What Kind of God Washes Filthy Feet?
Since God is most high, He can only look down. Nothing is above Him. No one is more exalted than He is. So His eyes have no need to look up, only down. His eyes bend downward, earthward, to behold those who are in the depths. There He sees us.
And what does God see when He looks down on us? He sees those who only want to look up, above themselves.
We look up, but not to God. We look up to the things of this world. We look for money, power, honor, a life of whatever-makes-me-happy. We don’t look down at the depths of our own poverty, helplessness, and dishonor. Or the needs of our neighbors. We are like madmen who make believe they live on a mountaintop paradise while they drag their feet through a city slum. The reality of our selfishness and nothingness is too painful to confess, so we pretend we are someone we are not. And to give muscle to the lie, we keep our eyes pointed upward, away from whatever might remind us that dust we are and to dust we shall return.
Drop the make-believe and confess reality. If we must be a madman, then let's be mad about man: mad about the pit we have dug and dropped ourselves into. Mad about the city slum which we call our heart of hearts. Don’t look up; look down.
In looking down you are like God, who has eyes only for the lowly.
In looking down you will not only see who you really are; you will also behold who God really is. He is not the distant deity who merely gazes on us from above as we wallow in our pit. He is the God who joins us in the pit. And in that pit, He joins Himself to us. He not only has eyes for the lowly. He also shares the flesh-and-blood of the lowly.
The Most High is incarnate as the Most Low.
And He washes our feet.
The fingers that crafted the universe scrub the scum from between man’s toes.
The hands that brilliantly painted the cosmos wash feet painted with the filth of dirt and sweat.
The One before whom all angels bow gets on His knees to labor as a servant.
We become clean, He becomes filthy.
In doing this, He gives us a humble epiphany, a revelation of who He is. What kind of God washes filthy feet? The God who makes His glory visible in lowliness and servitude. He is the God who is so poor that He must borrow a donkey to ride into Jerusalem. He is the God who slaves away at washing the disciples’ feet. He is the God who gives His cheek to the betraying lips of Judas, to the slapping hand of the high priest, and to the spit of the Sanhedrin. He is the God who gives His head to the thorns, His feet to the spikes, His side to the spear. He is the God who embraces rejection, shame, torture, and death—all for you.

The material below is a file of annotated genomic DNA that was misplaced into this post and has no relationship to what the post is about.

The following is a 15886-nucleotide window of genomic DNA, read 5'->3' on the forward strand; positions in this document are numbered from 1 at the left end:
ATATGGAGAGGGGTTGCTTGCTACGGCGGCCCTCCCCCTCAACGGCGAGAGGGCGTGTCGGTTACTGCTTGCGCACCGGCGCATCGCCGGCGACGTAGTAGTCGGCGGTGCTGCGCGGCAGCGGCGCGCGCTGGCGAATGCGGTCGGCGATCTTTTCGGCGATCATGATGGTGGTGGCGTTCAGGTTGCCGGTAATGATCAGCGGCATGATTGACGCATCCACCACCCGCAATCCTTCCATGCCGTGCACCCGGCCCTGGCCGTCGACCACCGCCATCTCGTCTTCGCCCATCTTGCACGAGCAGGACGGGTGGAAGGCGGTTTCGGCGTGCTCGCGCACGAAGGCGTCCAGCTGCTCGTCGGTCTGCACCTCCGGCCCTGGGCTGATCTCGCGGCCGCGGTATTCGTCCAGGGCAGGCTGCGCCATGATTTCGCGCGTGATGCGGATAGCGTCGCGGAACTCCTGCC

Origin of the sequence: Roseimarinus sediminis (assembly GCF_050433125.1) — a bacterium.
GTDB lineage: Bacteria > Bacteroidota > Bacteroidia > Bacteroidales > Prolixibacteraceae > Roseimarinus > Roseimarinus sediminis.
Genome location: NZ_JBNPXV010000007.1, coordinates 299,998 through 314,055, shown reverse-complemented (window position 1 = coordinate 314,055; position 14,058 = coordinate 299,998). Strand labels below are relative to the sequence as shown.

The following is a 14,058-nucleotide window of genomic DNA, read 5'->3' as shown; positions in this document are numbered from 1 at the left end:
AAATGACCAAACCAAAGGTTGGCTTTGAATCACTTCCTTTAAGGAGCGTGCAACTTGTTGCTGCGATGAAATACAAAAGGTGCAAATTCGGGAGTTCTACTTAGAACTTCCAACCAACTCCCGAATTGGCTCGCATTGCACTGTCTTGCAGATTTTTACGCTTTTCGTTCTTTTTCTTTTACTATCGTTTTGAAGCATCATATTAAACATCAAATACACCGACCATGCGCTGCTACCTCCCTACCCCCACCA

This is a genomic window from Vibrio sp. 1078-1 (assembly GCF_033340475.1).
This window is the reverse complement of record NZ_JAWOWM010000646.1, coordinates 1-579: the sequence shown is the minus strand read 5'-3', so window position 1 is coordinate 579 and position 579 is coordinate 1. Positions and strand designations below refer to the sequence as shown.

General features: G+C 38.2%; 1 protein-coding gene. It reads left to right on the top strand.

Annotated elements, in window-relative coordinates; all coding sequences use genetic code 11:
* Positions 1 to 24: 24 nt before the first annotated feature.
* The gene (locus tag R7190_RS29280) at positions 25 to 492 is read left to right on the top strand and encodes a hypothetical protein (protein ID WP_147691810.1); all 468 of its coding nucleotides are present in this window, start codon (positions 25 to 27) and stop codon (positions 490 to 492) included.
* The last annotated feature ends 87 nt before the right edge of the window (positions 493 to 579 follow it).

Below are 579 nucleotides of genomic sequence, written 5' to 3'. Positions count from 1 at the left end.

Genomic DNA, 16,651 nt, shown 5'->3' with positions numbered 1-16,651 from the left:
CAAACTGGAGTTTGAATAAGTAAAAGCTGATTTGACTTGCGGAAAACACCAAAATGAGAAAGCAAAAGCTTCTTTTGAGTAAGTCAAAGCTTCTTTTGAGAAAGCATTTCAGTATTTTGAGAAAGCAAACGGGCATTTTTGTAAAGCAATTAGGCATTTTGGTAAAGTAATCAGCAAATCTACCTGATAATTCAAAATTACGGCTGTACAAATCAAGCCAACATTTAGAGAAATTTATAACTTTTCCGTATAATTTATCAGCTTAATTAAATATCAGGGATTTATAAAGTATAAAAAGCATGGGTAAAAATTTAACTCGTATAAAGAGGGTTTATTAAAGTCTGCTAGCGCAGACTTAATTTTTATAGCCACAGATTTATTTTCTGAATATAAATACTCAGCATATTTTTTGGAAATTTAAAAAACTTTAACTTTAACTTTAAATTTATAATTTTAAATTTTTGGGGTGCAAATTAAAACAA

And here is why: because that’s simply who God is. He is the God who is love. Therefore He loves you by giving to you. For God so loved the world that He gave His only Son. What He gives you is nothing less than Himself.
He not only washes your feet; He washes you clean, body and soul, through the holy bath in His name. He fills the baptismal font with water from His side and kneels there to wash off the dirt and sweat of your sin. He gives His body to the executioners and His blood to the dust
He transforms you. He changes you from a lowly son of the dust to an adopted son of God most high. Every natural food we take into our bodies is transformed into our bodies. Only the supper of our Lord is different. This food transforms you into that which it is. You, the Church, are the body of Christ and the blood of Christ. When you consume the Son, you assume the Son’s rightful place on the Father’s heavenly throne.
Come and eat. Come and drink. Come to the lowly God who has joined you in your lowliness that He might exalt you in Himself to the place of the most high.
Chad is an author and speaker devoted to honest Christianity that addresses the raw realities of life. The Gospel is for broken, messed up people like himself. Whether he's writing or speaking, his focus remains on God's Good News for our world: that Jesus is the friend of sinners. He was willing to give his life that we might have freedom and forgiveness in him. He holds Master's degrees from Concordia Theological Seminary and Hebrew Union College.
Night Driving tells the story of a pastor and seminary professor whose moral failures destroyed his marriage and career, left his life in ruins, and sent him spiraling into a decade-long struggle against God. Forced to fight the demons of his past in the cab of the semi-truck he drove at night through the Texas oil fields, Chad Bird slowly began to limp toward grace and healing.